All PiDose components are connected to and controlled by custom software running on a Raspberry Pi 3B+ micro-computer running the Raspbian operating system. The software controlling the PiDose components and recording data is written in Python 3 and is available online (https://github.com/cameron-woodard/PiDose). The program runs continuously while animals are housed in the cage. When a mouse enters the dosing module, it is detected by the RFID reader and the program loads the relevant parameters and daily stats for the mouse. The size and shape of the chamber ensures that only one mouse can fully enter the dosing module and be detected by the reader at a time, however mice frequently go in and out of the chamber in quick succession. To ensure that the correct mouse is identified, the PiDose program continually monitors a ‘tag-in-range’ logic signal that indicates whether an RFID is currently in range of the reader. Every time a tag goes in and out of range of the reader (even momentarily), a new read of the RFID is triggered to confirm whether it is the same or a different mouse. If the RFID is not recognized by the reader, possibly due to an incomplete read, the program will simply wait until the mouse leaves the chamber and attempt to read their ID again when they re-enter. If this happens too many times, however, a reboot of the Raspberry Pi will be automatically triggered.
For the duration the mouse is in the module, weight readings are collected from the load cell at 5 Hz and the capacitive sensor is activated on the spout. A lick at the spout will trigger the subsequent delivery of a water or drug drop depending on the mouse’s treatment condition, and the number of drops they have received so far that day. Mice receive drug drops starting at midnight until they have received the required number for the day, and then receive water drops for the remainder of the 24-h cycle. Immediately following drop delivery, an image is taken which can be used to validate that the animal has their mouth on the spout and the drop was not delivered in error. A 10-s timeout follows before the mouse can trigger delivery of another drop, in order to ensure that they fully ingest the liquid. After the mouse exits the dosing module, the capacitive trigger is deactivated, weight collection stops, and a 30-s waiting period is triggered. If no mouse is detected before the end of this wait period, a sample of 20 readings is collected from the load-cell. If none of these readings is further than 0.1 g away from the mean, the load-cell is tared.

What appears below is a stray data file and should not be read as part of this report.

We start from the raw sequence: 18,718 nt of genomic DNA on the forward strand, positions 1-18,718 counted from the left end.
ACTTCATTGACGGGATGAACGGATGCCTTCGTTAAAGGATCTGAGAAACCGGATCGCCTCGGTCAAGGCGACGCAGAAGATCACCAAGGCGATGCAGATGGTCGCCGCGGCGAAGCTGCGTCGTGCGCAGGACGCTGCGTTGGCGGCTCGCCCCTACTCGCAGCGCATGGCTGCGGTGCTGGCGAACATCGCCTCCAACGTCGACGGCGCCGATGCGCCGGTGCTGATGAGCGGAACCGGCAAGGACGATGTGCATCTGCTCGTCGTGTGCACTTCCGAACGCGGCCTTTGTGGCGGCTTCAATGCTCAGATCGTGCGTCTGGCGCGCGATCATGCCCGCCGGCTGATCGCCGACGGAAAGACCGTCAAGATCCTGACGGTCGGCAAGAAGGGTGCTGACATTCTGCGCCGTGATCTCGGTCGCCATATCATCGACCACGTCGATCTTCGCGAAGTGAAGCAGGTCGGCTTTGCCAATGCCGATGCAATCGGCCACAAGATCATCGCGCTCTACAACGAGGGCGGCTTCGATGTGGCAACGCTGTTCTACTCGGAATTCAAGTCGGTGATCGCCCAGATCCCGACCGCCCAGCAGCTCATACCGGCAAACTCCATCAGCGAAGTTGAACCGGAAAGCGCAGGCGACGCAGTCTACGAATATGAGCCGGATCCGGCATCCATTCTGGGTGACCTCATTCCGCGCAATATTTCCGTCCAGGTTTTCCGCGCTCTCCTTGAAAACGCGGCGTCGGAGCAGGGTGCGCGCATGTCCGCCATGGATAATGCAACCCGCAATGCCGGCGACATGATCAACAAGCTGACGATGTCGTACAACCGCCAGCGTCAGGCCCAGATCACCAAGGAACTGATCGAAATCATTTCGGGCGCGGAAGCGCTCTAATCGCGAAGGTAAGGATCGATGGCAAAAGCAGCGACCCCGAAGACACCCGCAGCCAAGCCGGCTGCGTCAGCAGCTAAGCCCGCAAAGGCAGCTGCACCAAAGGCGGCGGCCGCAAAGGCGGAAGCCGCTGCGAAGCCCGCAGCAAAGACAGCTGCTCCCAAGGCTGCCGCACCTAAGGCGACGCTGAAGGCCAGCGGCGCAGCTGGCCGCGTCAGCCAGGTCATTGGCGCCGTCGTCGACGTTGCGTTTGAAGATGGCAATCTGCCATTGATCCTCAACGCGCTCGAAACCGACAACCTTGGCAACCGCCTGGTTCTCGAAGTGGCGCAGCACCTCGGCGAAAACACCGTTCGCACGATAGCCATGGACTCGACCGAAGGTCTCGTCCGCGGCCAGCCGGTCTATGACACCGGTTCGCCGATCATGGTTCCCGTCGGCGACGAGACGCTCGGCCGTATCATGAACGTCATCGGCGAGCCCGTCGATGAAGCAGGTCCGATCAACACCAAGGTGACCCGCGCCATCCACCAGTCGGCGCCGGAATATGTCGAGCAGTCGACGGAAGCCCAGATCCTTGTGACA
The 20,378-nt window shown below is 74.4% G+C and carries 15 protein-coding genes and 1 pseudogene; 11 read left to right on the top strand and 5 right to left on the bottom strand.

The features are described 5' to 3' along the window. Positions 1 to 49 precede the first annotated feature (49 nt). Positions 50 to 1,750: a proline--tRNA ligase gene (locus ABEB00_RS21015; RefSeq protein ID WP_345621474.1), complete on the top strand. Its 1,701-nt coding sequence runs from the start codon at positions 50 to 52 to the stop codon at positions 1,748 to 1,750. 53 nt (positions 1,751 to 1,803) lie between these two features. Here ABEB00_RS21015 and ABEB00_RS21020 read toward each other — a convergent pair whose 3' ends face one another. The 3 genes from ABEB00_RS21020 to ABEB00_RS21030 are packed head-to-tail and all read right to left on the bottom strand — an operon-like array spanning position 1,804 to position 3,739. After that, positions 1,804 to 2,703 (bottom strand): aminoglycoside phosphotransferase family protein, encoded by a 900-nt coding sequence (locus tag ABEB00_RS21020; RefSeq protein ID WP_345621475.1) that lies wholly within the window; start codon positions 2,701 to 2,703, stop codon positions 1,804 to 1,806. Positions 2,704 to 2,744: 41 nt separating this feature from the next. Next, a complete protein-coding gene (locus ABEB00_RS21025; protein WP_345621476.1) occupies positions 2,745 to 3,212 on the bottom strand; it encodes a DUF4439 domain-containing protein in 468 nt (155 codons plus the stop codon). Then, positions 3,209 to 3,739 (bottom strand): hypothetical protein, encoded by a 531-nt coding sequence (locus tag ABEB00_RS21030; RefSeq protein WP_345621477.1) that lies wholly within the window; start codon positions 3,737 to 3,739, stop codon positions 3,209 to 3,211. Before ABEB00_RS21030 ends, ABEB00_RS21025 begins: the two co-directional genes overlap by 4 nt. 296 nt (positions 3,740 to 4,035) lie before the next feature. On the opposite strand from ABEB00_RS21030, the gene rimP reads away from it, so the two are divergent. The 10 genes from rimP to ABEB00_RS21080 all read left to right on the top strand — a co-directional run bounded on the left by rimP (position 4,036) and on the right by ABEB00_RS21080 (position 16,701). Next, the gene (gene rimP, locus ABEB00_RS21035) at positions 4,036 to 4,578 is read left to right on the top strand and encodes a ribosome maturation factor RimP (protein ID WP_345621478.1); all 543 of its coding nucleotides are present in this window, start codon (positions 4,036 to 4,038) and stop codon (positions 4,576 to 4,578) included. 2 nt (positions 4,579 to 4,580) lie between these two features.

Based on values collected from the load cell, an average daily weight is calculated for each mouse at midnight by rounding all values collected in the previous 24 h to one decimal point, removing outliers and taking the mode of these values (i.e. the most commonly occurring weight). This is then used to determine the number of drug drops that the mouse receives the following day. All events (e.g. entrance, lick, drop delivery) are recorded to a text file for that mouse with an event code and timestamp. Timestamped weights are recorded into a separate daily weight text file for each mouse, and a new file is created at midnight on each day. A summary file records the daily water and drug drops received, and the weight for the mouse on each day of treatment.
A total of 8 wildtype FVB/N mice and 10 YAC128 mice (FVB/N background, line 55) were used in experiments. The YAC128 mouse is a model of Huntington’s disease that uses a yeast artificial chromosome to express the full-length human huntingtin gene with 128 CAG repeats31. All animals were male and were housed and treated in groups of 3–4 littermates in a temperature and humidity-controlled room on a 12/12 h light/dark cycle (lights on at 6 AM). All procedures were conducted in accordance with the Canadian Council on Animal Care and approved by the University of British Columbia Committee on Animal Care.
RFID capsule implantation